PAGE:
Body composition: why the scale isn’t everything

Body composition: why the scale isn’t everything

 

As you chase the goal of weight loss, the scale can become your greatest asset. It’s a proven, numerical way to track your progress and to see your hard work paying off. But changing your fitness goals means changing your relationship with the scale.

A majority of people who are trying to transform their bodies not only want to slim down, but they also want to “tone up”. It’s at this point that fat loss stops being your only priority and muscle gain steals the spotlight. But putting on muscle won’t reflect on the scale in the way that you’re used to. If you’ve become ingrained to think that the lower the number the better, you may be in for an uncomfortable realization.

Changes in body composition can be vastly more important and noticeable than just trying to make yourself smaller. Technically, you could put on a few pounds with your muscle growth, but it will get you closer to your goals than ever before. We’ve all heard the saying, “muscle weighs more than fat”, but today I want to give you a reason to put the scale away and really believe it.

Body composition analyzes the totality of your body mass, including fat, muscle, bone, organ tissue, and water, according to InBody. It’s this kind of analysis that can help you accurately interpret changes in fat mass in comparison to muscle mass and overall body fat percentage. It gives you a look at the whole picture instead of just your weight.

Muscle weighs more than fat in same-size portions because it is much more dense. While the density of fat is 0.9 g/mL, muscle is 1.1 g/mL, according to LiveStrong. So a liter of muscle would weigh about 2.3 pounds where a liter of fat would be closer to 1.9 pounds. This is why optimizing your body composition can take precedence over your weight on the scale. You could be lighter than a person and still have a higher fat percentage than they do, and less muscle definition. No matter what the scale shows, your goal should be reducing your body fat percentage and increasing your muscle mass.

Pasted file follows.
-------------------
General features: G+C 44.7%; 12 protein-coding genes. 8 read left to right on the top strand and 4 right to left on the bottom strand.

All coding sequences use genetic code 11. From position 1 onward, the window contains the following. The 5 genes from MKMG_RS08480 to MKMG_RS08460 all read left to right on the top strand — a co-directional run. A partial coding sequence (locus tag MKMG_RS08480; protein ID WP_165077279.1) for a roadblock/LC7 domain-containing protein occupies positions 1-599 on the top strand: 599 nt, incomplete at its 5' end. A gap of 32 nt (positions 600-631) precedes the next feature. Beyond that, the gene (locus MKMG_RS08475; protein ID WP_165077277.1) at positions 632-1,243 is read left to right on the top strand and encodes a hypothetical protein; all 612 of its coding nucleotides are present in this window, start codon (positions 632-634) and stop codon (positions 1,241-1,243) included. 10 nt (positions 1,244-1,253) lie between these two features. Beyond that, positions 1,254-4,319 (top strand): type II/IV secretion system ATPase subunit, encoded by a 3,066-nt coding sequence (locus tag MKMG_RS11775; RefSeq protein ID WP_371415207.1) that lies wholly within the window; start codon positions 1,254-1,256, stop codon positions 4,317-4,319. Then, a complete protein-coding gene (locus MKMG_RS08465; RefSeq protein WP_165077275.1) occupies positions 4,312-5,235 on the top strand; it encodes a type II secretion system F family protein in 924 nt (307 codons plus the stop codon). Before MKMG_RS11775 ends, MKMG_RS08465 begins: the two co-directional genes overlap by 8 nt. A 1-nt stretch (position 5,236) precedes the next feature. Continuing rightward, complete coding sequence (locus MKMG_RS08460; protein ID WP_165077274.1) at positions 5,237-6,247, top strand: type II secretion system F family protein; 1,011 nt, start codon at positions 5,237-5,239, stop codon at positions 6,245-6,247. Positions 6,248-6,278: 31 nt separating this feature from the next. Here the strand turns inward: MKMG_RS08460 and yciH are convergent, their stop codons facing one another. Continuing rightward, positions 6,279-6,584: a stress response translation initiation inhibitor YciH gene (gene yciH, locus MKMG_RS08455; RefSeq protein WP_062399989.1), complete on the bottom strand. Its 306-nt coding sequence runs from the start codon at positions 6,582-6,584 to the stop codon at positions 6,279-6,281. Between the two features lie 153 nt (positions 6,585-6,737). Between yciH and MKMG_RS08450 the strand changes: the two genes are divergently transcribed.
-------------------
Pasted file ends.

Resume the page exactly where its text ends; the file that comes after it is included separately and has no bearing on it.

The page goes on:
Even if your overall fat percentage doesn’t change, working out changes where and how your fat is stored. There are thousands of genes in our body responsible for maintaining our weight, a large portion of which have been proven to change with a little exercise. According to a scientific study published in the Telegraph, consistent physical activity reduces the body’s habit of storing sugar from the blood in the fat cells. After about six months of exercise, fat methylation increases. Methylation in the body is basically a bunch of little on and off switches that determine how you makes energy from food, and how you respond to stress, according to Mind Body Green. Increased methylation can also reduce free fatty acids that lead to diabetes. All of these processes can happen without any change to the scale, but your body’s ability to care for itself and balance your weight is so much bigger than the numbers.

Changing where your body fat is stored not only affects your appearance, but your health as well. There are three different types of fat: subcutaneous, visceral, and brown, according to Healthline. Subcutaneous is stored on top of the muscle, underneath the skin and serves as insulation and energy for vital body systems. Brown fat is stored in very small amounts around the chest and shoulders, helping to regulate body temperature. Visceral is the most dangerous form of fat and is stored in the abdominal cavity. This form of fat attaches to the organs and increases your risk of heart disease. Visceral fat is also more likely to accumulate when you eat too much junk food, stay too sedentary or if your under a lot of stress. Minimizing these factors can get your body composition moving in a positive direction.

Even if you like what you see in the mirror, watching the scale go up can be a mental struggle. You know you are putting on muscle, but the thought of being heavier isn’t always easy to swallow. One factor that can keep you feeling positive is strength gain. Muscle gain requires a caloric surplus, meaning you’re taking in more energy than you are burning off. Those extra calories provide your body extra fuel for your workouts, allowing you to handle heavier weights than before. It’s almost impossible to create muscle mass without putting on a little fat in the process, but that doesn’t have to be a bad thing.